Red Fisher, Canada’s greatest-ever hockey sports writer, dies at 91


MONTREAL (JTA)—Red Fisher, widely considered Canada’s greatest-ever hockey sports writer, has died.

Fisher died on Friday at the age of 91, 10 days after the death of his wife of 69 years, Tillie.

Fisher, born Saul Fisher in Montreal and nicknamed Red for his flaming red hair when he was young, covered the Montreal Canadiens for almost 70 years, from 1955 with the defunct Montreal Star until his retirement from the Montreal Gazette in 2012.

He was the longest-serving beat writer covering a Canadian hockey team, winning the Canadian National Newspaper Award three times.

His first story was the infamous “Rocket” Richard hockey riot outside the Montreal Forum in 1955, and his career went on to include five straight Stanley Cups for the Canadiens during the 1950s.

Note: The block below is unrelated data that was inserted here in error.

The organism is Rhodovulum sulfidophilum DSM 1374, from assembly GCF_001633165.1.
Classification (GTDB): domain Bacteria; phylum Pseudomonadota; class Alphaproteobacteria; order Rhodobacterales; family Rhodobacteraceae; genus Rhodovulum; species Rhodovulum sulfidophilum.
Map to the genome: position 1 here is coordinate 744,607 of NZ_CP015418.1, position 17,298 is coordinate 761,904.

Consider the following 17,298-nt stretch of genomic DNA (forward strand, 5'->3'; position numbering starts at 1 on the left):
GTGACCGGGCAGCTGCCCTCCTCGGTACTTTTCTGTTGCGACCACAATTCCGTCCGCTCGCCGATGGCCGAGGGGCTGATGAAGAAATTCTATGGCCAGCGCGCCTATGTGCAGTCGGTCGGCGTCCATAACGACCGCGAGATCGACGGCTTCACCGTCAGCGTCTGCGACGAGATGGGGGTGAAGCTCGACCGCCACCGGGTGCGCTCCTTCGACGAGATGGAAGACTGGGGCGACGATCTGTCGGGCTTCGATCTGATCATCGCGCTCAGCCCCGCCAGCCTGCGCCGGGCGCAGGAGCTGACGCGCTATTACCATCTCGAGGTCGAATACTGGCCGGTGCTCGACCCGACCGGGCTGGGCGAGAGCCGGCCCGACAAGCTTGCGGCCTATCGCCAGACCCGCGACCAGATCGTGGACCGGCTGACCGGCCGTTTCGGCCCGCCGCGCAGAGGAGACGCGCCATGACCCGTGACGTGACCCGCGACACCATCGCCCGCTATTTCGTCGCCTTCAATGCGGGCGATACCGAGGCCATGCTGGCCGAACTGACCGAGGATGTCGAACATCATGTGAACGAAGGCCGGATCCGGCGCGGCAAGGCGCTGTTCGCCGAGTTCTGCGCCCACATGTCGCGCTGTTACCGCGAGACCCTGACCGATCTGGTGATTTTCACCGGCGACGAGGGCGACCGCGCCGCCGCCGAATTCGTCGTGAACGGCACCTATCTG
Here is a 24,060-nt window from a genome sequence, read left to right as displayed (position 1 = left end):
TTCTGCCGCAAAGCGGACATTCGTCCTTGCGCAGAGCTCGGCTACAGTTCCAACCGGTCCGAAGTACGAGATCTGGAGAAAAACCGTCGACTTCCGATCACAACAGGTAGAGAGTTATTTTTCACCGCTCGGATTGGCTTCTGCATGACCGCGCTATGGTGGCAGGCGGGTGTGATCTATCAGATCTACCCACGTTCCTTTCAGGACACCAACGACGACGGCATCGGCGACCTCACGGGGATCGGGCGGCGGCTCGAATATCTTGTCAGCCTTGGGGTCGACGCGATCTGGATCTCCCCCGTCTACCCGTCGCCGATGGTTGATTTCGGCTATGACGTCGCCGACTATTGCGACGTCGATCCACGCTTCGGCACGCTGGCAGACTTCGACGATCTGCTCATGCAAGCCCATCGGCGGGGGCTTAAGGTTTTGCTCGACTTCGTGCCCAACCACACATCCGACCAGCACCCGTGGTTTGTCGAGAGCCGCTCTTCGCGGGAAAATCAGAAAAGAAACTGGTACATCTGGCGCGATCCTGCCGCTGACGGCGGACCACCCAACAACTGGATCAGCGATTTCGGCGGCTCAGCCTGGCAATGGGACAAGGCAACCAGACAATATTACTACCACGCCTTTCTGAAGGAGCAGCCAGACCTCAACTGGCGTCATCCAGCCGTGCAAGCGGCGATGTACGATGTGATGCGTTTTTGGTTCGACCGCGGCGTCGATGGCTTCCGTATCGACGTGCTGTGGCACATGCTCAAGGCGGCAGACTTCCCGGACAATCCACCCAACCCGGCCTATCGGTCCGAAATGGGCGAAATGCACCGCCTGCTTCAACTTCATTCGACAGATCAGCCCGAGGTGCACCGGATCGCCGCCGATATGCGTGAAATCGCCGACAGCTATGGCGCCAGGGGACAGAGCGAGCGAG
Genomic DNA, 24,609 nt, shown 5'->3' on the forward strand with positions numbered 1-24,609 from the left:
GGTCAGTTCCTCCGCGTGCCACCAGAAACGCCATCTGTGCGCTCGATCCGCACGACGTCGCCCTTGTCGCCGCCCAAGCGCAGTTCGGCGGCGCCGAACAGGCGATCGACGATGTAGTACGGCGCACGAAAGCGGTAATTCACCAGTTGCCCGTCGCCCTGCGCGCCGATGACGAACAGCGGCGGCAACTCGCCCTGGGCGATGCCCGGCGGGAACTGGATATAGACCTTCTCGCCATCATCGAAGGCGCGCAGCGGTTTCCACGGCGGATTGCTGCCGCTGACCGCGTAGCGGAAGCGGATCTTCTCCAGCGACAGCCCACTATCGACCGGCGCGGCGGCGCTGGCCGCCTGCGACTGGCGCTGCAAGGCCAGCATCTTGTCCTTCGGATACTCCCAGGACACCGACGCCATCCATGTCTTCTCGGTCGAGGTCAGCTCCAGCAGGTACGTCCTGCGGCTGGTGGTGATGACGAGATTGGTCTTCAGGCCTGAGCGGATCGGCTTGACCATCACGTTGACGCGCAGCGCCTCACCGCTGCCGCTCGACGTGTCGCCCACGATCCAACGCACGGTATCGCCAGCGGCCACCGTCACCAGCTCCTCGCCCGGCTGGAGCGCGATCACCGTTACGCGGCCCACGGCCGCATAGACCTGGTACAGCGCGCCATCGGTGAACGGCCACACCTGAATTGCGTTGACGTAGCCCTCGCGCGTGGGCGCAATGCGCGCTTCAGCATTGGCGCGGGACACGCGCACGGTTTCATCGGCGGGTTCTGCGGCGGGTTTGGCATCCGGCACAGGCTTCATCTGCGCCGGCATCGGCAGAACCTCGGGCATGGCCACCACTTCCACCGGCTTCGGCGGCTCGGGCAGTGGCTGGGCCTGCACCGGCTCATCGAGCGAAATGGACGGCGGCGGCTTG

Fisher’s legendary status only grew over the decades, setting a sports writing standard with a concise, insightful, and pithy style with a curmudgeonly personality that suffered no fool gladly.

For example, Fisher refused to report gossip or write up rookies because they didn’t deserve it yet.

“He was not only a great newspaper man, he was a great writer,” commented former colleague Ron Reusch.

In all, he covered several thousand hockey games in his career. He was inducted into the International Jewish Sports Hall of Fame in 1999 and the Quebec Sports Hall of Fame in 2010.

Shortly before his death, Fisher was honored with the conferring of the Order of Canada.

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